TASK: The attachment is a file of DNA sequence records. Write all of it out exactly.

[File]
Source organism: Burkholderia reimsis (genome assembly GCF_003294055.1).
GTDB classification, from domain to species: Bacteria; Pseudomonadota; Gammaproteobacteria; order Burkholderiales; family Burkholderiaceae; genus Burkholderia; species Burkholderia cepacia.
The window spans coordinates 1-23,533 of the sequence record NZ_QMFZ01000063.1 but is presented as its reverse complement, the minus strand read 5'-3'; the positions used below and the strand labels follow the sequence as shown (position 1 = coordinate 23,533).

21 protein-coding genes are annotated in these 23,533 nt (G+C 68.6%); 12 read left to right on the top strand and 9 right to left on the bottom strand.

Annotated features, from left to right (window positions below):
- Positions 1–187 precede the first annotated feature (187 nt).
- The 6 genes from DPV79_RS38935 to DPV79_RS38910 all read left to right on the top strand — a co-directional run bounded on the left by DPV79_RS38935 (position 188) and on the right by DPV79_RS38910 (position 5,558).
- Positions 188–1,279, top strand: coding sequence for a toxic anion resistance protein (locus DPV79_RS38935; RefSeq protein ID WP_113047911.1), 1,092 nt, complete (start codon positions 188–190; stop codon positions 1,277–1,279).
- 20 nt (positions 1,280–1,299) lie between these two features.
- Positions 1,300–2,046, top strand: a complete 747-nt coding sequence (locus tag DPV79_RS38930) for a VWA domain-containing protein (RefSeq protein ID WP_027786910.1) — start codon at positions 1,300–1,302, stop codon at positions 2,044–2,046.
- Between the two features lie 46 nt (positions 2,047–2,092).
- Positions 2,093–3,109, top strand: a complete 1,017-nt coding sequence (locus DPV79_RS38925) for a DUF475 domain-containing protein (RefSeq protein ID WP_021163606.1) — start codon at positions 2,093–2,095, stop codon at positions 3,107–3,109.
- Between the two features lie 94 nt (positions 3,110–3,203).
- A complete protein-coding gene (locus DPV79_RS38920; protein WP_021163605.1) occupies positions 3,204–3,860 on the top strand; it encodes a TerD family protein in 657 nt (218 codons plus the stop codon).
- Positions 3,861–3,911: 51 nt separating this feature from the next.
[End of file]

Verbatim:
Source organism: Burkholderia reimsis (genome assembly GCF_003294055.1).
GTDB classification, from domain to species: Bacteria; Pseudomonadota; Gammaproteobacteria; order Burkholderiales; family Burkholderiaceae; genus Burkholderia; species Burkholderia cepacia.
The window spans coordinates 1-23,533 of the sequence record NZ_QMFZ01000063.1 but is presented as its reverse complement, the minus strand read 5'-3'; the positions used below and the strand labels follow the sequence as shown (position 1 = coordinate 23,533).

21 protein-coding genes are annotated in these 23,533 nt (G+C 68.6%); 12 read left to right on the top strand and 9 right to left on the bottom strand.

Annotated features, from left to right (window positions below):
- Positions 1–187 precede the first annotated feature (187 nt).
- The 6 genes from DPV79_RS38935 to DPV79_RS38910 all read left to right on the top strand — a co-directional run bounded on the left by DPV79_RS38935 (position 188) and on the right by DPV79_RS38910 (position 5,558).
- Positions 188–1,279, top strand: coding sequence for a toxic anion resistance protein (locus DPV79_RS38935; RefSeq protein ID WP_113047911.1), 1,092 nt, complete (start codon positions 188–190; stop codon positions 1,277–1,279).
- 20 nt (positions 1,280–1,299) lie between these two features.
- Positions 1,300–2,046, top strand: a complete 747-nt coding sequence (locus tag DPV79_RS38930) for a VWA domain-containing protein (RefSeq protein ID WP_027786910.1) — start codon at positions 1,300–1,302, stop codon at positions 2,044–2,046.
- Between the two features lie 46 nt (positions 2,047–2,092).
- Positions 2,093–3,109, top strand: a complete 1,017-nt coding sequence (locus DPV79_RS38925) for a DUF475 domain-containing protein (RefSeq protein ID WP_021163606.1) — start codon at positions 2,093–2,095, stop codon at positions 3,107–3,109.
- Between the two features lie 94 nt (positions 3,110–3,203).
- A complete protein-coding gene (locus DPV79_RS38920; protein WP_021163605.1) occupies positions 3,204–3,860 on the top strand; it encodes a TerD family protein in 657 nt (218 codons plus the stop codon).
- Positions 3,861–3,911: 51 nt separating this feature from the next.